Editor’s Note: This article is the first in a Raging Chicken Press mini-series on the Temple injunction of 1990 and the current APSCUF contract negotiations. To see an overview of what this series is about, check out Kevin Mahoney’s introduction to the series here.
Following the approval of a strike authorization vote by APSCUF members at the 14 campuses in the Pennsylvania State System of Higher Education (PASSHE), many are reflecting on the last major strike by university faculty in Pennsylvania at Temple University in 1990.
That strike, which began on September 4th, 1990 at the start of the fall semester and lasted 29 days, concerned pay, benefits, and pensions for the university faculty and marked a defining moment in Temple history, as well as for Pennsylvania’s higher education systems.
The Temple strike was notable for many reasons, including its student support for the Temple Association of University Professionals (TAUP). Many of the students staged sit-ins and demonstrations and sported T-shirts with the slogan, “Peter, Peter, tuition eater” directed at then-President Peter Liacouras, who refused to budge on the contract negotiations with the university faculty.
What it is most remembered for, however, is the court injunction that forced faculty back to work. According to Art Hochner, president of Temple Association of University Professionals (TAUP), it took Temple over three weeks to file the motion in court after the strike began. The Common Peas judge imposed the injunction, which was upheld by the Commonwealth Court and the Supreme Court. The injunction, part of the Public Employees Relations Act, states that if a strike by public employees occurs and where all collective bargaining processes have been exhausted, if that strike creates a “clear and present danger or threat to the health, safety or welfare of the public,” then in such cases the public employer can initiate an action seeking an injunction with the court of common pleas. Such an injunction is supposed to have a high bar, leaving many to question whether it should have been used in this situation. Hochner said that the judges, “Seemed not to understand that college is not mandatory, as basic education is, and that college students…are not children who need care…We struck on the first day of the semester, right after Labor Day that year, so students were not captives and could drop out.” And in fact, many students did drop out – about 3,500 of them.
Following the injunction, Temple faculty returned to work but continued with contract negotiations until late January of the following year. Susan Wells, a Professor of English at Temple, said that the negotiations were bitter. “The English department was very active, almost entirely members of the union. We met as a department every week and discussed what to do…We collected money and gave it out to people who were really hit hard financially by the strike.”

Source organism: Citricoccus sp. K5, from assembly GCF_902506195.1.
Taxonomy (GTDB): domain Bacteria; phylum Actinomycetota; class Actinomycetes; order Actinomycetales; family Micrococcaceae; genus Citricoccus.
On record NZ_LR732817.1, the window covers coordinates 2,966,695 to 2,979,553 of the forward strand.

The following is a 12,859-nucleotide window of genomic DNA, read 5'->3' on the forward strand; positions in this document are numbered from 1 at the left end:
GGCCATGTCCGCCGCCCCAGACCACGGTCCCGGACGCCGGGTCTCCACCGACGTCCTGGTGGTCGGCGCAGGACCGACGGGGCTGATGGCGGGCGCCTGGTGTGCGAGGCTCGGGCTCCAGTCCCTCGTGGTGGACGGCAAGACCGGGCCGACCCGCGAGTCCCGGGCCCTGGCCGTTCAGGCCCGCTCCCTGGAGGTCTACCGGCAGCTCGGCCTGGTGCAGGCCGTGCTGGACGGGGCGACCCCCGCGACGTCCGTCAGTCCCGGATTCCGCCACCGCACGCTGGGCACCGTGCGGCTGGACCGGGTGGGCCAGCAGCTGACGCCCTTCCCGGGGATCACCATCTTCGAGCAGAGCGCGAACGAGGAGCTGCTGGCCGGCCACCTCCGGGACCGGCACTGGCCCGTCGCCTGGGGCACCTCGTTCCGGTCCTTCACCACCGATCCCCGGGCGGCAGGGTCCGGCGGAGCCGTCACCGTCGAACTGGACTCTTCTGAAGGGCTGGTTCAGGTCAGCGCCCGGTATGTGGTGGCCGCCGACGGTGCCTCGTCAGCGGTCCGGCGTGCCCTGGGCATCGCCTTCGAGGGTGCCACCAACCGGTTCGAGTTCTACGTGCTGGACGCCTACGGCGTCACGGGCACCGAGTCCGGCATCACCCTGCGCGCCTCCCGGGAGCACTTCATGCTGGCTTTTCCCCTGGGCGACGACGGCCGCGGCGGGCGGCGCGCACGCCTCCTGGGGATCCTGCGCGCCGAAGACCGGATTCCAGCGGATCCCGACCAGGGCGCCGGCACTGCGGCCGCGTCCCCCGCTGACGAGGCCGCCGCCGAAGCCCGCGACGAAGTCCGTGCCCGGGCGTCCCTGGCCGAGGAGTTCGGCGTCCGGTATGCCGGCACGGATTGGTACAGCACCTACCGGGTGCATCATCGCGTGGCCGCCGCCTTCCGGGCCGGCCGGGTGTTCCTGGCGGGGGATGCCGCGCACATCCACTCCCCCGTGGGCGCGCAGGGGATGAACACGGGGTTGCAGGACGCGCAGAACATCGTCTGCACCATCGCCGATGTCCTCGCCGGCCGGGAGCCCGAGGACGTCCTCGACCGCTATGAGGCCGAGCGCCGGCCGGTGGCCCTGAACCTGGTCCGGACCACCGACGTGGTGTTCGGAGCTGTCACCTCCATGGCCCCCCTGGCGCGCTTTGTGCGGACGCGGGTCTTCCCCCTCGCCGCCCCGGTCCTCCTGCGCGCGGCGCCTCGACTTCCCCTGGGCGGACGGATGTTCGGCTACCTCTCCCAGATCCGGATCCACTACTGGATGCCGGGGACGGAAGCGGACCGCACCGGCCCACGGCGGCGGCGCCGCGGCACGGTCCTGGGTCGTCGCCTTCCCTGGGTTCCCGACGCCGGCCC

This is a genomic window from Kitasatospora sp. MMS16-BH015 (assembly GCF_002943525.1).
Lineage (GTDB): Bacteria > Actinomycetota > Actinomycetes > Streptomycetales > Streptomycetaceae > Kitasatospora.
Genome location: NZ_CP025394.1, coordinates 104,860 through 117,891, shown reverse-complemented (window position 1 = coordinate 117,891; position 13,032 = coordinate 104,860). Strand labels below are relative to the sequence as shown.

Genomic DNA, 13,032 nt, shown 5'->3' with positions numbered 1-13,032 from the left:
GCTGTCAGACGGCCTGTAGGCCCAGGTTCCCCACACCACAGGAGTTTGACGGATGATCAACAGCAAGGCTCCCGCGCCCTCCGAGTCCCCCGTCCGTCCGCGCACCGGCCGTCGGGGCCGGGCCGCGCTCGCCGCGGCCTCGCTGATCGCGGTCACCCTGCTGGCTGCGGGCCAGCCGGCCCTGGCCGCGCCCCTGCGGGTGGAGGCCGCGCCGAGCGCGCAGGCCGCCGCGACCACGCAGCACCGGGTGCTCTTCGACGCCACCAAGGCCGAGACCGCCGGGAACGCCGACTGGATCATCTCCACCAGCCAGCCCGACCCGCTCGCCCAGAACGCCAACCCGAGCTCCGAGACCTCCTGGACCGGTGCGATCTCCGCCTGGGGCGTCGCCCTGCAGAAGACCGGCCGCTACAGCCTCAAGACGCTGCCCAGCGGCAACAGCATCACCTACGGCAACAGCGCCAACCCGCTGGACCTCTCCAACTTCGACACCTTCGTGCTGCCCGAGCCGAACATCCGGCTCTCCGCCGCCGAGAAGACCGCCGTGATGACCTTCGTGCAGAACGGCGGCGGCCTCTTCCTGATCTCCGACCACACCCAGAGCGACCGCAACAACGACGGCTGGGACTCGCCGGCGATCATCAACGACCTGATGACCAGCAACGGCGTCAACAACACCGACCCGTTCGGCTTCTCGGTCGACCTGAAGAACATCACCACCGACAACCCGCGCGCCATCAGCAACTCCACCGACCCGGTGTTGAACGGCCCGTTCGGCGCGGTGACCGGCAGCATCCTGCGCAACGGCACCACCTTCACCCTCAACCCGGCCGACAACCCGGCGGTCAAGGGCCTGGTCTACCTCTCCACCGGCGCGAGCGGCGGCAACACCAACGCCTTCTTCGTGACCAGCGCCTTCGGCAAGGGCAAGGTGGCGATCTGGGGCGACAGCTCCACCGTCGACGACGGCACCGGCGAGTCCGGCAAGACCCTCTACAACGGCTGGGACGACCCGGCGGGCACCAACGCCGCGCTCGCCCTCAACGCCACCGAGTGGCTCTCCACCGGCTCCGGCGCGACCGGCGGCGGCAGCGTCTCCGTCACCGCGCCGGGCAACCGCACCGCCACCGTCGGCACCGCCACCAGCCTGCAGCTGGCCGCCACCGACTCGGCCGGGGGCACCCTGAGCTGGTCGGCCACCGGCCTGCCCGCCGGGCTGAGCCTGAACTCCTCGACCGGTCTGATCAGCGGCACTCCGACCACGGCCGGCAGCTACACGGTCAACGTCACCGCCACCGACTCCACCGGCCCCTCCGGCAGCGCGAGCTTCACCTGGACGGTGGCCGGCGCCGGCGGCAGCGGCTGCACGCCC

Wells said that after the injunction, classes were monitored to make sure that faculty were meeting them. They also followed revised schedules to make up class time through Christmas Eve and returning to classes shortly after the holiday and teaching through the remainder of the break. Wells continued, “Although I really, really hope that I will never be on strike again, I don’t at all regret either strike. Nothing else, I am convinced, would have persuaded the Temple administration that they really did have to bargain with the union. To this day, administrators get very nervous at contract time.”
Now that APSCUF faculty have approved their strike authorization vote this past Friday, many are wondering whether or not history could repeat itself. Over 86% of the APSCUF membership cast ballots for the strike authorization, which passed with 95% support. The union has been negotiating for a fair contract for almost two years and has been without a contract for over 16 months as issues such as pay for part-time temporary faculty members, distance education compensation, and health care for active members and retirees remain on the table. Steve Hicks, president of APSCUF stated, “The overwhelming support for our negotiations committee and our negotiations team sends a strong message to the State System. Our members are united for a fair contract that benefits all faculty and students by maintaining quality education.” Hicks said that APSCUF will continue to work to settle a fair contract and will continue to try to reach an agreement with PASSHE negotiators. “A strike is truly a last resort,” he added.
Alyssa Röhricht blogs at Crash Culture: Political Train Wrecks for Political Junkies